“Somewhere in Time” (1980) redefined the impact that a slow-moving romance and time travel tale could have. Much of this romantic movie was filmed in and around the Grand Hotel on Mackinac Island, and the hotel celebrates its place in film history with, among other things, a poster for “Somewhere in Time” still prominently displayed.
The hotel’s unique setting on Mackinac Island, a place where cars aren’t allowed, helps you feel like you’ve stepped back in time, too. The hotel itself is a National Historic Landmark, and you can even plan to visit during special “Somewhere in Time” weekends where fans gather to celebrate the movie’s lasting impact.
‘The Terminator’ – Griffith Observatory in Los Angeles, California
The Griffith Observatory has been featured in many films over the years — Photo courtesy of Dr. Edwin C. Krupp, Director of Griffith Observatory
One of the most memorable scenes in “The Terminator” (1984) takes place at Griffith Observatory. The Terminator (Arnold Schwarzenegger) arrives nude and looks out over the city of Los Angeles at night. If you’re in Los Angeles, you might want to plan a whole day to visit the awe-inspiring Griffith Observatory, located at the south slope of Mount Hollywood in Griffith Park. Other beloved movies with important scenes set here include “Rebel Without a Cause,” “La La Land” and “The Rocketeer.”
‘Rain Man’ – Pompilios in Newport, Kentucky
Pompilios was the location of a memorable scene in “Rain Man” — Photo courtesy of Zac Gill
“Rain Man” (1988) won the Academy Award for best picture, and both critics and audiences were drawn to the well-acted, character-driven drama. One unforgettable scene between the two main characters was filmed in Pompilios, an Italian restaurant in Newport, Kentucky.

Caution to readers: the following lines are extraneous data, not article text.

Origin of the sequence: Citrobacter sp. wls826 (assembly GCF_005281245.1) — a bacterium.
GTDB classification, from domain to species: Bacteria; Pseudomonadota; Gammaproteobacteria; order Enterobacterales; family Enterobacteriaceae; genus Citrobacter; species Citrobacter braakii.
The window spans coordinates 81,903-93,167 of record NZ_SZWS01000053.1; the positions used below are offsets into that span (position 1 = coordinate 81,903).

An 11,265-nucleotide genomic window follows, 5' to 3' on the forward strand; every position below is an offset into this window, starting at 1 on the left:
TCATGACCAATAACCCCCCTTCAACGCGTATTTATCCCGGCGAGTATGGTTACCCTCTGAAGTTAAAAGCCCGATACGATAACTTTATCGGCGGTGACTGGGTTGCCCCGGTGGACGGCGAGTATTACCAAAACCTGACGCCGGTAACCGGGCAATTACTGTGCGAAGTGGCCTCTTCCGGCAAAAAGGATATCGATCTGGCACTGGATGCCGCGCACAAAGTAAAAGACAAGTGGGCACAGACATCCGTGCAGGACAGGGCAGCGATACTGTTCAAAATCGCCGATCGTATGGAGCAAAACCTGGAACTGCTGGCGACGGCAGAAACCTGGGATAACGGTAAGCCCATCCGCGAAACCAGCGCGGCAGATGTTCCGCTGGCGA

In the scene, Dustin Hoffman, who plays the title character, must have pancakes and greatly tries the patience of his brother played by Tom Cruise. In addition to reminiscing about this scene at Pompilios, you may want to visit the World Peace Bell and see a show at the Falcon Theatre while in Newport.
‘The New Adventures of Pippi Longstocking’ – Jacksonville, Florida
Many scenes from “The New Adventures of Pippi Longstocking” were filmed in Jacksonville — Photo courtesy of Amber Readmond
“The New Adventures of Pippi Longstocking” (1988) is a musical adventure movie that was an initial financial failure, but it has become a cult classic that delights children and adults alike with its whimsical quirkiness. Much of this beloved feature film was shot in Jacksonville, Florida. Known for its gorgeous white sand beaches, Jacksonville is the biggest city by area in the United States. After a weekend in Jacksonville, you may want to drive about 40 minutes northeast to breeze past Pippi’s house, called Villa Villekulla, in Fernandina Beach.
‘Parenthood’ – Orlando, Florida
“Parenthood” was filmed at Universal Studios Orlando — Photo courtesy of Universal Orlando Resort
Ron Howard shot the principal photography for “Parenthood” (1989) in Orlando, but he made it look like St. Louis, Missouri. Filmed shortly before the Universal Studios Orlando theme park opened, the Universal film included such locales as the Orlando Speed World Dragway, Chuck E. Cheese (which was then ShowBiz Pizza Place), Publix Supermarket and the AMC Fashion Village 8 movie theater. When visiting Orlando, also visit Universal Studios Orlando to continue the celebration of cinema.
‘Lethal Weapon’ – Emser Tile Building in West Hollywood, California
The Emser Tile Building in West Hollywood plays a part in show business history — Photo courtesy of Visit West Hollywood
The Emser Tile Building was the backdrop for one of the most definitive scenes in “Lethal Weapon” (1987), in which Martin Riggs (Mel Gibson) goes to the top to try to talk a man out of jumping off the building. It’s located in West Hollywood, a fun place to spend a week or more, and you’re only a short drive from both the beach and the mountains. While there, you may want to explore on your own or book a West Hollywood tour so you can make the most of your time and learn along the way.